Katte took us to dinner one night at a Tai place, the first time I’d ever eaten Tai food. A lovely woman who didn’t tire of asking me about the newspaper life and filling us in about Bob Miner’s career with the San Diego Water Authority, she also met us for brunch another midday. At Katte’s house, Karen and I admired her father’s still gorgeous rose garden, and I knew exactly where her love for gardening, and that sweetest of blooms, was seeded.
Karen and I also took the trolley train into the San Diego Old Town and ate Mexican. She sorely missed California authentic Mexican, she said. It was really, really good. We visited the world-famous San Diego Zoo. We jumped north one town to the pier at Oceanside. And to make me happy, we drove to La Jolla, so I could visit the popular Torrey Pines golf course, which was getting ready to host the U.S. Open a few years hence.
In the mornings, I was introduced to what’s called the Marine Layer. This month, if it hung around longer than 10 a.m., didn’t get burned off by the increasing sun power, they’d call it the May Gray.
A whole new world. An exciting place for this East Coast guy.
Here’s a gallery from Carlsbad and San Diego. On all galleries, click on the photo for a description, and click on the bottom right photo to start an enlarged slide show.
Stop two: Los Angeles
The road was quite gentle north to Los Angeles, California conditions considered. Wide freeway, lots of cars. The worst was yet to come, Karen was telling me, when we’d be driving the famous Pacific Coast Highway, when there’d by two twisty lanes along the roaring ocean, cut through cliffs, and cars and trucks … More on that later.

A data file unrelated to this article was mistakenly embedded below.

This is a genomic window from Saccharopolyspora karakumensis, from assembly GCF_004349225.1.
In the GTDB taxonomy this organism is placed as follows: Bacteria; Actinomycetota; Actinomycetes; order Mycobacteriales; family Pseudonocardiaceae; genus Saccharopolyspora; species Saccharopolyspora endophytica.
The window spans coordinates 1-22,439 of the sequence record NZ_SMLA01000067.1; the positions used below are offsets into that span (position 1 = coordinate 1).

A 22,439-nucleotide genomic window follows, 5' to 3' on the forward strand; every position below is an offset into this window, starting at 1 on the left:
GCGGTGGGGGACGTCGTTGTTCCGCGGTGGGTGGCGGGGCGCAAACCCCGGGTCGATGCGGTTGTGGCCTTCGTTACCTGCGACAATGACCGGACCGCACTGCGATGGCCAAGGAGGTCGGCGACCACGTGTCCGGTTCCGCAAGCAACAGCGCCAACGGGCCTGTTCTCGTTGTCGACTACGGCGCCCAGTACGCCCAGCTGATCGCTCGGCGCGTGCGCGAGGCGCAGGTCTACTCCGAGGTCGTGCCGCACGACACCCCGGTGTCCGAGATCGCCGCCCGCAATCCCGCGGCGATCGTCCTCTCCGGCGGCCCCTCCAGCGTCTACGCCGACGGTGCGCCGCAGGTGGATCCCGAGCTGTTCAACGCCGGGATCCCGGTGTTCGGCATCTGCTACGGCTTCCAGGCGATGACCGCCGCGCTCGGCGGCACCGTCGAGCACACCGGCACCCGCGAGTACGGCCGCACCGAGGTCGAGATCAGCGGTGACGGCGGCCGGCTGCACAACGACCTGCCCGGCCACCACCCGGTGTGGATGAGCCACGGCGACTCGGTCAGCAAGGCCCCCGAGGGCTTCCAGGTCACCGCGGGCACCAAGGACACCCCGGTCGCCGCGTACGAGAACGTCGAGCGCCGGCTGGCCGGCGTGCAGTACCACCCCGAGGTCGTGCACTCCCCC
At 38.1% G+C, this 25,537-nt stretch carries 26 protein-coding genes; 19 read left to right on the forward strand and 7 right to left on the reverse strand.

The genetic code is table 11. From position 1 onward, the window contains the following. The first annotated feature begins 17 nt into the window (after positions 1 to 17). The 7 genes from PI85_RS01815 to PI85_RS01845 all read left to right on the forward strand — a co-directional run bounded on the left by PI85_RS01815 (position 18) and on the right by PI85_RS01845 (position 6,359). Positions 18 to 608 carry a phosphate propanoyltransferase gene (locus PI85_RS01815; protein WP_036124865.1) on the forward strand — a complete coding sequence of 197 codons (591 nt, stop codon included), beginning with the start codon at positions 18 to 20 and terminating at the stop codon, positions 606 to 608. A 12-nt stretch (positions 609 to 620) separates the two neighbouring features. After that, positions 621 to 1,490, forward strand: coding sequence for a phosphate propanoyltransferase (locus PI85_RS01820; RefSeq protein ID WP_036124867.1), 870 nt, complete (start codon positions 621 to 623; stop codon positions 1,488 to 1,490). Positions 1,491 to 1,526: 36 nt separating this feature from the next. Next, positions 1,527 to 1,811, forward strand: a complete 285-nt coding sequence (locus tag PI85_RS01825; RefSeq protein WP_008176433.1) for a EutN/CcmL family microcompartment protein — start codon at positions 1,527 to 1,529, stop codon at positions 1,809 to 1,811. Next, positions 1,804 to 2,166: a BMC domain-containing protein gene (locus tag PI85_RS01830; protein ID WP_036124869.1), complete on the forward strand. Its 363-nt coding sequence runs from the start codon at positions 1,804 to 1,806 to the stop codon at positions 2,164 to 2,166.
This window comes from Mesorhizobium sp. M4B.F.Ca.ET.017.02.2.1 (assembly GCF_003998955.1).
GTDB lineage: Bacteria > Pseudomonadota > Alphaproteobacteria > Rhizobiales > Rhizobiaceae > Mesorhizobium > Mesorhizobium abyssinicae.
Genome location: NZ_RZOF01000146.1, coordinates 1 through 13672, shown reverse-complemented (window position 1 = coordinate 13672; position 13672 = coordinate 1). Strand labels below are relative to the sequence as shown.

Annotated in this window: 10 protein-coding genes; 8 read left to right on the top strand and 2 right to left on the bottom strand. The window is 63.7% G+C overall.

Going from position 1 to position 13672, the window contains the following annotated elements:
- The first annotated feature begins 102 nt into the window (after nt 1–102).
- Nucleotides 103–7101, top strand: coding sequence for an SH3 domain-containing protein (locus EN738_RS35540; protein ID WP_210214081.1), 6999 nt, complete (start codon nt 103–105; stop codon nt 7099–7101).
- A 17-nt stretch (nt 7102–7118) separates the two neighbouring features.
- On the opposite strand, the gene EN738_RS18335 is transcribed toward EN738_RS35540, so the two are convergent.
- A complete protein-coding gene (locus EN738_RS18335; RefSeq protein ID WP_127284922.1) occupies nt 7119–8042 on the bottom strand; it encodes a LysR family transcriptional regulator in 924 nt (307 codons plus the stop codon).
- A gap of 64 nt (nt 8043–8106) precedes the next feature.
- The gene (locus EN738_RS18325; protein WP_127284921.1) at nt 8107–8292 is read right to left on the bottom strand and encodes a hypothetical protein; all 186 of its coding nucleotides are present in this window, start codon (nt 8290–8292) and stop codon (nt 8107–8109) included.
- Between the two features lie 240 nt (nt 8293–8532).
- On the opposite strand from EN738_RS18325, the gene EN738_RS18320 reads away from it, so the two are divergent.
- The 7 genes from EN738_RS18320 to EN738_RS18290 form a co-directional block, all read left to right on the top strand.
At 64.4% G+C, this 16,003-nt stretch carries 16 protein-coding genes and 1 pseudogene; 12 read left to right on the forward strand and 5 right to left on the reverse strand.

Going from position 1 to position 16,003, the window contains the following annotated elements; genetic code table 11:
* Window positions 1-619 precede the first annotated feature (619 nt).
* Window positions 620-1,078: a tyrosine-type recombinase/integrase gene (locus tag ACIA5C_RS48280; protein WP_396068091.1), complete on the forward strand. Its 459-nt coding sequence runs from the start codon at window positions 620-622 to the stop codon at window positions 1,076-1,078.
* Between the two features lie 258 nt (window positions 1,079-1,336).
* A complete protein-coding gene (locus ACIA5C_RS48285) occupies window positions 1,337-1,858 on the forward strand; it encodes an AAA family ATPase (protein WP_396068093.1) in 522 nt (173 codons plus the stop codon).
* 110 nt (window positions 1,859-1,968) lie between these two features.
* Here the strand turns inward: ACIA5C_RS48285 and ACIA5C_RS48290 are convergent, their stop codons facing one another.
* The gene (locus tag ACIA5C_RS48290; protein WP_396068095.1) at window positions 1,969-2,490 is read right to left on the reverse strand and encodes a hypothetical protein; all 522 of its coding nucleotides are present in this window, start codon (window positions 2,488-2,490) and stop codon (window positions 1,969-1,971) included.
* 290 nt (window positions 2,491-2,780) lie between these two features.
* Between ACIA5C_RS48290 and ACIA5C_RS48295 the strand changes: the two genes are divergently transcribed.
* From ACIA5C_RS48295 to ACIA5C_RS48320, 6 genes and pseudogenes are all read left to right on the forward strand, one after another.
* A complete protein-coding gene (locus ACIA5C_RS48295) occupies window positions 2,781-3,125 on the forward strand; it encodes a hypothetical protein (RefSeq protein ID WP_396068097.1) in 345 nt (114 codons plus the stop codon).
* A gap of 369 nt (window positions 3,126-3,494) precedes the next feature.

In Los Angeles, though, we found our first of three consecutive Motel Six establishments a couple of boulevards from Aunt Pauline’s place in Van Nuys, and navigated our way through the Valley and Sepulveda Boulevard.
Karen was beaming. As we neared Aunt Pauline’s house, she opened up like a flower.
We knocked and knocked on Aunt Pauline’s door, but she’d didn’t hear us. We made our way out to her backyard. It was full of beautiful, blooming roses and other flowers. Yes, on her mother’s side, gardens, too.
We called Aunt Pauline’s name and knocked on the back door, too, then returned out front. Finally, movement in the kitchen. Out she came, from watching a TV with the volume turned up loud somewhere in the innards of her cute little house, smile big and arms wide to her niece and the strange New York man.
We sat in the cozy living room, passing around photo albums and talking. I loved seeing photos of Caroline, Pauline’s younger sister, Karen’s mother, who had died of a heart attack in her 50s, when Karen was in her 20s and Daryl and Danielle were young. Karen had moved to Alaska with the young kids, in with sister Jana and her family, to help take care of Caroline, who had relocated there because she was battling MS.